Managing your time

Time and eLearning

The amount of time you spend per week online for class and preparing for class varies by the student and by the course. Keep in mind that you need to allow for the time you would normally spend to study, plus the time you normally would have spent in the classroom.

A common guideline is that 1 credit hour of coursework is often equal to approximately 3 clock hours per week of preparation time. A 3-credit hour course then would take approximately 9 hours a week outside the classroom. Remember to add the minimum of 3 hours per week you would normally have spent in class for a total minimum time invested of 12 hours per week.

Additional items to keep in mind:

  • eLearning at KUMC is not self-paced.
  • KUMC is located in the Central Standard Time zone. If you are located outside CST be aware of assignment due dates. 

Tips For Time Management

  • Get a plan! Without a balanced plan that includes study time, sleep, exercise, and fun, you can easily drift, burnout, &/or perform below your ability level.
  • Create a schedule and use a planner. Even if you don't use a schedule, it is useful to document how you spend and plan your time. That way you know where you need to adjust.
  • Optimize your schedule. Schedule your most demanding study times during your optimal alert time of the day (i.e., if you are a morning person then spend that time studying your most challenging subjects).
  • Optimize your fun times. Make sure you schedule recreation for yourself and don't feel guilty about it. It will only help you perform better when you get back to the books.
  • Plan for exams. Make sure you know and optimize your exam timeframe. Balance your studying such that no subject is left behind.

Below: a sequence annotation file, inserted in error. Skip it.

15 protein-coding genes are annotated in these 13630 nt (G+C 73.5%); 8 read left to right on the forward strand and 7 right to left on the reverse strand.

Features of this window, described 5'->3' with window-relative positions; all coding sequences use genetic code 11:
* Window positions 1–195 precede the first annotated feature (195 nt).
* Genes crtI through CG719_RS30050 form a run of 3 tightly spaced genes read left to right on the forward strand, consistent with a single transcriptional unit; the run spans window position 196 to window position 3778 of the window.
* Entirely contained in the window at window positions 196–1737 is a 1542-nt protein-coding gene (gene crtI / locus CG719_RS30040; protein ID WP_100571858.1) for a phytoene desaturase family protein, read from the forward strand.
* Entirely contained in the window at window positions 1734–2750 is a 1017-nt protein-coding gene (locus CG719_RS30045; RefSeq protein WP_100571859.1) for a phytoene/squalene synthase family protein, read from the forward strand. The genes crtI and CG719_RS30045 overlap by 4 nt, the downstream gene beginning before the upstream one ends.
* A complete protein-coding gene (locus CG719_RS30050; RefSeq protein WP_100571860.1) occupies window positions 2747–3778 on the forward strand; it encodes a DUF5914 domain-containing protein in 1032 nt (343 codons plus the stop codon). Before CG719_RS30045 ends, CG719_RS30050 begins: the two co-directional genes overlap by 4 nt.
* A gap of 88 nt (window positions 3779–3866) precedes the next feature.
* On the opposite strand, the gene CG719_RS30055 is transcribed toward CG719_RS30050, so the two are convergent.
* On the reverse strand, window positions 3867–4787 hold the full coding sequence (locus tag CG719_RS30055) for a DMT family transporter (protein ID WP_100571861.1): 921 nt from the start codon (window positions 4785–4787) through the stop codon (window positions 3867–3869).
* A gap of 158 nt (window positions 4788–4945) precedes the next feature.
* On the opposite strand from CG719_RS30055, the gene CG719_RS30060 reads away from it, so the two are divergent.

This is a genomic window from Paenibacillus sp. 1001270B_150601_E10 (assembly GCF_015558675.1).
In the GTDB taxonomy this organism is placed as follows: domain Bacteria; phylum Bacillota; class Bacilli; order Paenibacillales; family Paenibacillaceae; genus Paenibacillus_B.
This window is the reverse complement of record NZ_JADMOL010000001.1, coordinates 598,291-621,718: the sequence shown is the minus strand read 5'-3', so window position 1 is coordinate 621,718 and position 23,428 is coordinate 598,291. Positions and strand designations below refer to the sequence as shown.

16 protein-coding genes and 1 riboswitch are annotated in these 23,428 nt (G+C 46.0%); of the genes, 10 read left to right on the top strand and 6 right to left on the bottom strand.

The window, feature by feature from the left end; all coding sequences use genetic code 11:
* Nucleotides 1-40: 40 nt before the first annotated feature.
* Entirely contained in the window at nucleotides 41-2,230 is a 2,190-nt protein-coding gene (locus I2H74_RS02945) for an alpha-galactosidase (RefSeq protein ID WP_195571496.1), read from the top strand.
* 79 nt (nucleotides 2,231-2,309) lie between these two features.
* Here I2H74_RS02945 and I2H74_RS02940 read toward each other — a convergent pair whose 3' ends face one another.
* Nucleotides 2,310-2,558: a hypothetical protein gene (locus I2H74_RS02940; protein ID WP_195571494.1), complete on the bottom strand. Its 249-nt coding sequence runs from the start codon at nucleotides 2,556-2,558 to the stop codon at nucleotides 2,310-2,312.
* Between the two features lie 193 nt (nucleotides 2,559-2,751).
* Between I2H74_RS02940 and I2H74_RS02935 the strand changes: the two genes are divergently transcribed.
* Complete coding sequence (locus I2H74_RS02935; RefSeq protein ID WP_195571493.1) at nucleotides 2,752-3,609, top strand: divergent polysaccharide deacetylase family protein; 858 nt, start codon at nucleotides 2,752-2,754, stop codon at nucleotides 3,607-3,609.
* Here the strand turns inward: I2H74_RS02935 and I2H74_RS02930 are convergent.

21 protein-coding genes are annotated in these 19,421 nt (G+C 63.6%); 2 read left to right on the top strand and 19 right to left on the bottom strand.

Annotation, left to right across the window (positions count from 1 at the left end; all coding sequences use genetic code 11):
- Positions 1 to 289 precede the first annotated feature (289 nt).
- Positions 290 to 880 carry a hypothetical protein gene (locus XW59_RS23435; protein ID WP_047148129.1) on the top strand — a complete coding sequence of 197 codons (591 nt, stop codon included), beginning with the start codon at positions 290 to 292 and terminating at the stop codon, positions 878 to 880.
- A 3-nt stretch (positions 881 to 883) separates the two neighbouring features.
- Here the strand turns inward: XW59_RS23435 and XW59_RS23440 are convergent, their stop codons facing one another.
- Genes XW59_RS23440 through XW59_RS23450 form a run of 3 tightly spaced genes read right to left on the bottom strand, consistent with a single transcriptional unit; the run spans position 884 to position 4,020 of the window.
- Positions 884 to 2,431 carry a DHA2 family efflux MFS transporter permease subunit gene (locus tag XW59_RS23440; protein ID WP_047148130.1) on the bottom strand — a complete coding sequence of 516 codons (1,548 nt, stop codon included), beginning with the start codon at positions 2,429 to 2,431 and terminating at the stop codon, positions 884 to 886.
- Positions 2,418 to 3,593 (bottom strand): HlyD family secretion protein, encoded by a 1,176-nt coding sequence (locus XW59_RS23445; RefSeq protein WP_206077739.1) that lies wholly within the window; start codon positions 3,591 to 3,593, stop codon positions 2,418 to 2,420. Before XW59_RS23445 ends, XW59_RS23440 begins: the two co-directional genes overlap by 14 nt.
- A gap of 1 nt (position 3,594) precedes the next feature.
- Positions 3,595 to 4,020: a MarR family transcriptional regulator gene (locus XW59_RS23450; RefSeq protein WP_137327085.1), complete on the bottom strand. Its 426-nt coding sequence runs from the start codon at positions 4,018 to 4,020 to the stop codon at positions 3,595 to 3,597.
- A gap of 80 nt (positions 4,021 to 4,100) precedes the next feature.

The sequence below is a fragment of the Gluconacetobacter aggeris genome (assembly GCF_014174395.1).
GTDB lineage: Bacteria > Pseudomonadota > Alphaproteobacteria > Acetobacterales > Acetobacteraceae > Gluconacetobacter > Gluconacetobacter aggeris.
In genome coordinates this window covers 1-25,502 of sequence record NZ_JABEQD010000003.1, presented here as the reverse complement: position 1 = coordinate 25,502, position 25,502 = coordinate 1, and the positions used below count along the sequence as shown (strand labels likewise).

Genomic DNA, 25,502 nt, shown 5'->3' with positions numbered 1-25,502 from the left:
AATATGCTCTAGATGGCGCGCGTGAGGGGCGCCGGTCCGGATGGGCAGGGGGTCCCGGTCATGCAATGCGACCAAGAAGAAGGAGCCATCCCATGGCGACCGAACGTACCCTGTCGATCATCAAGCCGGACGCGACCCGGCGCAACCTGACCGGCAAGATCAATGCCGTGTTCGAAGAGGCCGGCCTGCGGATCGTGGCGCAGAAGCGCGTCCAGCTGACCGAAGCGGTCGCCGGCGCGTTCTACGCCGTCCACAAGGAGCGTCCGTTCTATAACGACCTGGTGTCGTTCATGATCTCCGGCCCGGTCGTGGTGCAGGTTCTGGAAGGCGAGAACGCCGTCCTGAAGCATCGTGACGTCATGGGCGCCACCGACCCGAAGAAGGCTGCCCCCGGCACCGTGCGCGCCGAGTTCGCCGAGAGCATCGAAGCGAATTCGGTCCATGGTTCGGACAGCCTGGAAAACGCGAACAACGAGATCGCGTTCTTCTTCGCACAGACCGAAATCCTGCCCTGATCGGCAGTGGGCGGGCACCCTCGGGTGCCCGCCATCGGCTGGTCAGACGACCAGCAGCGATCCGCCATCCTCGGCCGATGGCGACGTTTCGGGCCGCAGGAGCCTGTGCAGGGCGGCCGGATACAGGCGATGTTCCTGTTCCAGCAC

• Avoid falling into a "catch-up" trap. When you fall behind, a common mistake is to go all the way back to where you left off. Instead, keep the memory curve high by working on the most current material before attempting to make up for lost work. Schedule a time to make-up the missed work on the weekend.
  • Set priorities. Always make sure you achieve the "vital few" rather than attempt the "trivial many." Set a daily and weekly priority list of objectives that you must accomplish and stick to it.
  • Participate in study groups. Groups help you keep on-task. They sometimes also help you gauge if you are behind in your studies.
  • Break down large tasks into small ones. Attach deadlines to the small parts. Then like magic, the large task will get done. This is one of the simplest and most powerful of all structuring devices. Often a large task will feel overwhelming to you. The mere thought of trying to perform the task makes one turn away. On the other hand, if the large task is broken down into small parts, each component may feel quite manageable.

Time Management Guides

Use these worksheets to measure your ability to manage and plan your time effectively.

Special thanks to Alice Carrot and the entire Student Counseling & Educational Support Services staff for the time management information and worksheets.

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Last modified: Jul 30, 2013
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